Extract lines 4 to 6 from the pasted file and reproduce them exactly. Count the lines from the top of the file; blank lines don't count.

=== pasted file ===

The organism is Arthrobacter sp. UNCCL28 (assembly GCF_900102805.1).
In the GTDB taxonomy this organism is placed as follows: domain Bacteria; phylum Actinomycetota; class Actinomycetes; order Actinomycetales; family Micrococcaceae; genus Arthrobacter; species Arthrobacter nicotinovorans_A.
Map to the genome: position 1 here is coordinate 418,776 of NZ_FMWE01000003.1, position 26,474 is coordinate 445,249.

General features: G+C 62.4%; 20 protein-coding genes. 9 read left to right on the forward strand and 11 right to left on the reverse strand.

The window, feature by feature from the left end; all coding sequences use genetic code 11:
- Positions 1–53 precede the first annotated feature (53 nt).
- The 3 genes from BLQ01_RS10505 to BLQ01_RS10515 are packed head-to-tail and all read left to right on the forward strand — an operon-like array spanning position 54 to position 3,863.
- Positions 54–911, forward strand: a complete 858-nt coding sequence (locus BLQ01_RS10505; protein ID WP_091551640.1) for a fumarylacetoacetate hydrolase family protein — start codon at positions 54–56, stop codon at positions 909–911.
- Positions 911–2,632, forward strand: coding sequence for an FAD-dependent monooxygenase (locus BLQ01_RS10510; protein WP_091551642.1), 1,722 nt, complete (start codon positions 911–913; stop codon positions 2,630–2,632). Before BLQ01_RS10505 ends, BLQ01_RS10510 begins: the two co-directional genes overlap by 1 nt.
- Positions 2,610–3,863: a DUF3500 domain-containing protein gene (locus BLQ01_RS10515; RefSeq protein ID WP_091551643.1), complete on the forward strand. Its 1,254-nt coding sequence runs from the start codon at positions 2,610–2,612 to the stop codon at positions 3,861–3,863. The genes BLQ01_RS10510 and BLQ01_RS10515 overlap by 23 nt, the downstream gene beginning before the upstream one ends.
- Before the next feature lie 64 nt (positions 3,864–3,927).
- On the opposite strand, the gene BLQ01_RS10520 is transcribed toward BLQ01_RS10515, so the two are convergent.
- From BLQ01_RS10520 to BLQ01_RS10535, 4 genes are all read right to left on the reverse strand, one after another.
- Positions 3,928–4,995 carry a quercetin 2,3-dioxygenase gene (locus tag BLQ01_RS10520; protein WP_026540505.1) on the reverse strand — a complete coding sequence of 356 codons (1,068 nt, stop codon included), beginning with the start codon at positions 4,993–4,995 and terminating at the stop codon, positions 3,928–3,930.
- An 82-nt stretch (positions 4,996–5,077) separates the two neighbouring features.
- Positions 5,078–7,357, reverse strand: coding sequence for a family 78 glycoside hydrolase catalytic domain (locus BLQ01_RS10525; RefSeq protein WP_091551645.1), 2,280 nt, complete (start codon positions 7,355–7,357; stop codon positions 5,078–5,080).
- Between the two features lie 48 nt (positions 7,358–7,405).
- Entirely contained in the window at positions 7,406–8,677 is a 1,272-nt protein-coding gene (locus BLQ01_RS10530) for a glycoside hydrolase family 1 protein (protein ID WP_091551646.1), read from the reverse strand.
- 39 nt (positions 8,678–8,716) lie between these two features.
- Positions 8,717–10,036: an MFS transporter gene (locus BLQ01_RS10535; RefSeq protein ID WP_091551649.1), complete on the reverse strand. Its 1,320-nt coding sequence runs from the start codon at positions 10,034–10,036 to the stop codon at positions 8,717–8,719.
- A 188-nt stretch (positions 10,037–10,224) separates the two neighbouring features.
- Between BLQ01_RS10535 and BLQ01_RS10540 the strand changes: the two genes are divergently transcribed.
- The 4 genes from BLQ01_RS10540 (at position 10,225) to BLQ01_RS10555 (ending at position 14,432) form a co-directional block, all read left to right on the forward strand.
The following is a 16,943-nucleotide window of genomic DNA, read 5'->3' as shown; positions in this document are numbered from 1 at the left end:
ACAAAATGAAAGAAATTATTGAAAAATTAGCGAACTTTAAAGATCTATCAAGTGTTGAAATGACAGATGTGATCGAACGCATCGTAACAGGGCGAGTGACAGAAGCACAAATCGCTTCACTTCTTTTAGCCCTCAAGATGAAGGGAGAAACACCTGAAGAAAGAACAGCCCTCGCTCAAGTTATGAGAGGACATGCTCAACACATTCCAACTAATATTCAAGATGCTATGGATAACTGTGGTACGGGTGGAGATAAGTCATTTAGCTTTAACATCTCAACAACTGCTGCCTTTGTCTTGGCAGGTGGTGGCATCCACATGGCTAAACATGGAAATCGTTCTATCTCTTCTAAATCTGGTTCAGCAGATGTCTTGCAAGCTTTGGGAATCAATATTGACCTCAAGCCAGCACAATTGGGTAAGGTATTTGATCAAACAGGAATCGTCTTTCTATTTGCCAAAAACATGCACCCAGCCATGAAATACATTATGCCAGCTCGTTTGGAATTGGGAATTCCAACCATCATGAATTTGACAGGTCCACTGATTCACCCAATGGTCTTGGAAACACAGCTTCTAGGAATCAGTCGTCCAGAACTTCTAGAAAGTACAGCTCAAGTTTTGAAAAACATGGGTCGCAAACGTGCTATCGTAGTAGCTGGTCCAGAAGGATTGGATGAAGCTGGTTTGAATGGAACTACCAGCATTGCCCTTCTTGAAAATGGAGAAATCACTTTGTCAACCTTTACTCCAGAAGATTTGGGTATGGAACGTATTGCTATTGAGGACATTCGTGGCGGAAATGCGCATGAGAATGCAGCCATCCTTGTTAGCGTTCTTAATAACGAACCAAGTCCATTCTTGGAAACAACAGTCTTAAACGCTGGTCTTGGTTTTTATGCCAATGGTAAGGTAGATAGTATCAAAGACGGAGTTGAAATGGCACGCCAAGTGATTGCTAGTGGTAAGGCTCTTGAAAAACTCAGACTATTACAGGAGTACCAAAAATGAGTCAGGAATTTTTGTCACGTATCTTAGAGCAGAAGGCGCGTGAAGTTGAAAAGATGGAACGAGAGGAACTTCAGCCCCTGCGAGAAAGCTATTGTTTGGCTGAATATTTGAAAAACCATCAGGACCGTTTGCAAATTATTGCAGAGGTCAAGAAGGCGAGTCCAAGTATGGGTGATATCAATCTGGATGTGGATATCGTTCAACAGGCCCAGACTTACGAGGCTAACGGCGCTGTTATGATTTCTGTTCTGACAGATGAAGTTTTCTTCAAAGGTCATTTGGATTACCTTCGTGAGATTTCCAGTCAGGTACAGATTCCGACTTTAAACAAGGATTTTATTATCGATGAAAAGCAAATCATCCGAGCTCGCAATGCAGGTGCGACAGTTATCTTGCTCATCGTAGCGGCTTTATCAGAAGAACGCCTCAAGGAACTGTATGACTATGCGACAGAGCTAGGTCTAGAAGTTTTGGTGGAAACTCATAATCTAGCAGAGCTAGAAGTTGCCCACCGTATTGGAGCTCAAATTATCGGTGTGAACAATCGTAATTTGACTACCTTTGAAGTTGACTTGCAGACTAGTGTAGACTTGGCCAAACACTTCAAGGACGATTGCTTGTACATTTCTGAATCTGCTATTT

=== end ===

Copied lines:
General features: G+C 62.4%; 20 protein-coding genes. 9 read left to right on the forward strand and 11 right to left on the reverse strand.

The window, feature by feature from the left end; all coding sequences use genetic code 11:
- Positions 1–53 precede the first annotated feature (53 nt).